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WHO/Yoshi Shimizu
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Climate change

    Climate change is impacting human lives and health in a variety of ways. It threatens the essential ingredients of good health - clean air, safe drinking water, nutritious food supply, and safe shelter - and has the potential to undermine decades of progress in global health.
    Between 2030 and 2050, climate change is expected to cause approximately 250 000 additional deaths per year, from malnutrition, malaria, diarrhoea and heat stress alone. The direct damage costs to health is estimated to be between USD 2-4 billion per year by 2030.
    Areas with weak health infrastructure – mostly in developing countries – will be the least able to cope without assistance to prepare and respond. WHO supports countries in building climate-resilient health systems and tracking national progress in protecting health from climate change.
    Reducing emissions of greenhouse gases through better transport, food and energy-use choices can result in improved health, particularly through reduced air pollution. The Paris climate Agreement is therefore potentially the strongest health agreement of this century. WHO supports countries in assessing the health gains that would result from the implementation of the existing Nationally Determined Contributions to the Paris Agreement, and the potential for larger gains from more ambitious climate action.

    WHO response
    Many policies and individual choices have the potential to reduce greenhouse gas emissions and produce major health co-benefits. The phase out of polluting energy systems, for example, or the promotion of public transportation and active movement, could both reduce carbon emissions and cut the burden of household and ambient air pollution, which cause 7 million premature deaths per year.
    WHO’s work plan on climate change and health includes:
    • Advocacy & Partnerships: to coordinate with partner agencies within the UN system, and ensure that health is properly represented in the climate change agenda, as well as to provide and disseminate information on the threats that climate change presents to human health, and opportunities to promote health while cutting carbon emissions;
    • Monitoring science and evidence: to coordinate reviews of the scientific evidence on the links between climate change and health; asses country's preparedness and needs when facing climate change; and to develop a global research agenda;
    • Supporting countries to protect human health from climate change: strengthening national capacities and improving the resilience and adaptive capacity of health systems to deal with the adverse health effects of climate change
    • Building capacity on climate change and human health: to assist countries to build capacity to reduce health vulnerability to climate change, and promote health while reducing carbon emissions.


    More information

    Decision-makers can advance climate, health and development objectives by:

    • Identifying and promoting actions that both cut carbon emissions and reduce air pollution, and by including specific commitments to cut emissions of Short Climate Pollutants in their National Determined Contributions to the Paris Agreement;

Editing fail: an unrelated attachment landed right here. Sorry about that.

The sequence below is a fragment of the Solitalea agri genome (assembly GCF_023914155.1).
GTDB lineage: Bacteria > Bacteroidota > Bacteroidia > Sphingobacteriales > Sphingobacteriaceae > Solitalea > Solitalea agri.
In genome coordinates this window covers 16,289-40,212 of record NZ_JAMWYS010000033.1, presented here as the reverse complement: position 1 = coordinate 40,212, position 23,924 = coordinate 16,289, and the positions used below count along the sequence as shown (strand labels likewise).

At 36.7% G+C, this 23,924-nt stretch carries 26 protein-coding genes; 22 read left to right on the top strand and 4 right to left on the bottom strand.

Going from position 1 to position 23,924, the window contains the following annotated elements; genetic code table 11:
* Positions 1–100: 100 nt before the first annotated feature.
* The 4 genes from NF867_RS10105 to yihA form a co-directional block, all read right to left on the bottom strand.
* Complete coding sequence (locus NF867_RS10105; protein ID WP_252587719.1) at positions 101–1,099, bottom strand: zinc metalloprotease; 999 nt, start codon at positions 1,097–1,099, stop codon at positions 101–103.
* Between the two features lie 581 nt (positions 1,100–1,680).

• Ensuring that the commitments to assess and safeguard health in the Paris Agreement and in the United Nations Framework Convention on Climate Change, are also reflected in national and international policy and operational mechanisms;
    • Removing barriers to investment in health adaptation to climate change, with a focus on climate resilient health systems, and climate smart healthcare facilities;
    • Engagement with the health community, civil society and health professionals, to help them to mobilize collectively to promote climate action and health co-benefits;
    • Promoting the role of cities and sub-national governments in climate action benefiting health, within the UNFCCC framework;
    • Monitoring and reporting on the health progress resulting from climate actions to the global climate and health governance processes, and the United Nations Sustainable Development Goals;
    • Including of the health implications of mitigation and adaptation measures in economic and fiscal policy.



    250 000

    additional deaths

    66顺彩票appfrom climate-sensitive diseases (heat stress, malnutrition, dengue and malaria) from 2030 onward

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    2 to 1

    benefit-cost ratio

    Health gains value from climate action is double the cost of mitigation policies at global level

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    Key Publications

    WHO Review: Health in the NDCs

    Countries can strengthen their Nationally Determined Contributions (NDCs) to the Paris Agreement by developing health-inclusive and health-promoting climate...

    WHO Health and Climate Change Survey Report: Tracking Global Progress

    66顺彩票appThis report provides a vital snapshot of the overall progress that governments have made in the field of health and climate change to date, as well as...

    Climate change and health in small island developing states

    66顺彩票appThe Small Island Developing States (SIDS) Initiative on Climate Change and Health was launched by the World Health Organization (WHO) at the 23rd Conference...

    COP24 Special report: Health & Climate Change

    This report is a contribution from the public health community to support the negotiationsof the United Nations Framework Convention on Climate Change...

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